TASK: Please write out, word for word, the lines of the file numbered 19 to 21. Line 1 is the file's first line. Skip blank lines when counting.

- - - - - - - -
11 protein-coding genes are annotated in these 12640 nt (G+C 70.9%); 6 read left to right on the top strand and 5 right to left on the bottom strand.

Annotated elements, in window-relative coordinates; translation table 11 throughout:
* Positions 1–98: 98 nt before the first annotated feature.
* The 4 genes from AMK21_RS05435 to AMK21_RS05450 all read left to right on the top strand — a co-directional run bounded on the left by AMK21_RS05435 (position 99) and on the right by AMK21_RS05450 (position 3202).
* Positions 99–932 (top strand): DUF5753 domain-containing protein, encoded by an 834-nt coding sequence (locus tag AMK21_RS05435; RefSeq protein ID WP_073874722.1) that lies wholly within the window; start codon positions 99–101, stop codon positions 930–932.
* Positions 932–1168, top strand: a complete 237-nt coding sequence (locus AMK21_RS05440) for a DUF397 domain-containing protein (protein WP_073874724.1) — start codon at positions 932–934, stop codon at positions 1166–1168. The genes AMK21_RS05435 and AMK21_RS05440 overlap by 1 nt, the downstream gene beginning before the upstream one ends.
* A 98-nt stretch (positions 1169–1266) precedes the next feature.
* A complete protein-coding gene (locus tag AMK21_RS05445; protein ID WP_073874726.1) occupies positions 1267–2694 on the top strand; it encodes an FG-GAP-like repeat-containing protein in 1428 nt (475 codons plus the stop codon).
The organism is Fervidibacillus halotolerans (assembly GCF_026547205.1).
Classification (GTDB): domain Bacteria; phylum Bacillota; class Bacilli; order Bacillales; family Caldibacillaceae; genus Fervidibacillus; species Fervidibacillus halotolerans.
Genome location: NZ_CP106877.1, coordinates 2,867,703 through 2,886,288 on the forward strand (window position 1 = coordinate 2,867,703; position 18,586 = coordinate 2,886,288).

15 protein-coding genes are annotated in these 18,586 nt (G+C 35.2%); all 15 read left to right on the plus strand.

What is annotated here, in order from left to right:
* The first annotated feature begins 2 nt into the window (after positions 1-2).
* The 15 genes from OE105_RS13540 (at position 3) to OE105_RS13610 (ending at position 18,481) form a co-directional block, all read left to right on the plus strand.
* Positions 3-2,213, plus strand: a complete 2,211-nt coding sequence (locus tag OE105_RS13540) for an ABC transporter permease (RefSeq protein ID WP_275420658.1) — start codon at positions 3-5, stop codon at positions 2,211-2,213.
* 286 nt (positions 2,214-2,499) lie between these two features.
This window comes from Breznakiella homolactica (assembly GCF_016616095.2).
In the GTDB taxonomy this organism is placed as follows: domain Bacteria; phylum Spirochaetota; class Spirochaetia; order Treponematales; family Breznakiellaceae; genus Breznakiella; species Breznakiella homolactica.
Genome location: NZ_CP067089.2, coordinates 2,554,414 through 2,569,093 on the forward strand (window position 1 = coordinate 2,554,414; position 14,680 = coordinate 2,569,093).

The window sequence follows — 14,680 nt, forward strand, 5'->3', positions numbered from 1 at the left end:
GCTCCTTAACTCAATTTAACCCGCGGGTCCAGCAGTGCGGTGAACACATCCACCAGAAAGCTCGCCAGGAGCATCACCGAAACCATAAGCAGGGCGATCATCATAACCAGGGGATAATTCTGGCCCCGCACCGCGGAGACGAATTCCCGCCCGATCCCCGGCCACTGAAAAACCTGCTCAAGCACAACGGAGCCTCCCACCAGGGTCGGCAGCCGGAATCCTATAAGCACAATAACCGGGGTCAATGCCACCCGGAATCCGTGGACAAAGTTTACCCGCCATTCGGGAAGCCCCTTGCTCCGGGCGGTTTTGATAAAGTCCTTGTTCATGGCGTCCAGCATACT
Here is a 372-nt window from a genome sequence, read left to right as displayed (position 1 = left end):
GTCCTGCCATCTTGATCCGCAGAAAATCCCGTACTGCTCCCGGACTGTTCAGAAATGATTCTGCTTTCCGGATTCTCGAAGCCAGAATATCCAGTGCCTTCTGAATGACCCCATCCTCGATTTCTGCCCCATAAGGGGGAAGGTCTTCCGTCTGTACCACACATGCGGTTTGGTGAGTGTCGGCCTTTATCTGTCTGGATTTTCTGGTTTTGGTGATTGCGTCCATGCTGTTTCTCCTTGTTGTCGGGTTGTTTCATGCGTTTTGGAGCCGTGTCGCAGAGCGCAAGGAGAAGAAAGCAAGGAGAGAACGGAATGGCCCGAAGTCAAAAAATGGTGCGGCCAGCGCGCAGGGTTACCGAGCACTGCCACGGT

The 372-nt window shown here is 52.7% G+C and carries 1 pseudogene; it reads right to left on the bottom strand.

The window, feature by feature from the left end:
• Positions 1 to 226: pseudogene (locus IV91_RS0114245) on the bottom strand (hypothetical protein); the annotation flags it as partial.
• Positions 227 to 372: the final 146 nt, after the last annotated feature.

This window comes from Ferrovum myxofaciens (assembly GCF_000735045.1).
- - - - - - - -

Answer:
In the GTDB taxonomy this organism is placed as follows: domain Bacteria; phylum Spirochaetota; class Spirochaetia; order Treponematales; family Breznakiellaceae; genus Breznakiella; species Breznakiella homolactica.
Genome location: NZ_CP067089.2, coordinates 2,554,414 through 2,569,093 on the forward strand (window position 1 = coordinate 2,554,414; position 14,680 = coordinate 2,569,093).

The window sequence follows — 14,680 nt, forward strand, 5'->3', positions numbered from 1 at the left end: